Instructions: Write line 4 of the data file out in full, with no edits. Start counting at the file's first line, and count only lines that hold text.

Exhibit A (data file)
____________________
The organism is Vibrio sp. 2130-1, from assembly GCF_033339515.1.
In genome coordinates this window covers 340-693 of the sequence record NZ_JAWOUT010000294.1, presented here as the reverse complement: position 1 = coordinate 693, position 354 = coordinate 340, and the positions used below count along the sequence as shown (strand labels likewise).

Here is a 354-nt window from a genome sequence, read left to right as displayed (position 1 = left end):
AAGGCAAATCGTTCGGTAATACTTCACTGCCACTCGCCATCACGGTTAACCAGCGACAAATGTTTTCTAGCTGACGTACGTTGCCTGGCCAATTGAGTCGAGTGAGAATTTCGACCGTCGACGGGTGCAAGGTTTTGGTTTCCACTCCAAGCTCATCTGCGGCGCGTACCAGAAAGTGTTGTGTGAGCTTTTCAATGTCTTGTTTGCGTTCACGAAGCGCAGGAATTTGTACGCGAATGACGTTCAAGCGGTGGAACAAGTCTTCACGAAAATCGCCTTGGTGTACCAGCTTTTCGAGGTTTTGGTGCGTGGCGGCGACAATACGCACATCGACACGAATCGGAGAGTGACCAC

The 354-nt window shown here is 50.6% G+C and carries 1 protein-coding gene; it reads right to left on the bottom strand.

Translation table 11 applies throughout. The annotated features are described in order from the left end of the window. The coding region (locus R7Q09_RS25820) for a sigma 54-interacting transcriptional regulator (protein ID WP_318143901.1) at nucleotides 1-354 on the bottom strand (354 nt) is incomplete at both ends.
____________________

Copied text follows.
AAGGCAAATCGTTCGGTAATACTTCACTGCCACTCGCCATCACGGTTAACCAGCGACAAATGTTTTCTAGCTGACGTACGTTGCCTGGCCAATTGAGTCGAGTGAGAATTTCGACCGTCGACGGGTGCAAGGTTTTGGTTTCCACTCCAAGCTCATCTGCGGCGCGTACCAGAAAGTGTTGTGTGAGCTTTTCAATGTCTTGTTTGCGTTCACGAAGCGCAGGAATTTGTACGCGAATGACGTTCAAGCGGTGGAACAAGTCTTCACGAAAATCGCCTTGGTGTACCAGCTTTTCGAGGTTTTGGTGCGTGGCGGCGACAATACGCACATCGACACGAATCGGAGAGTGACCAC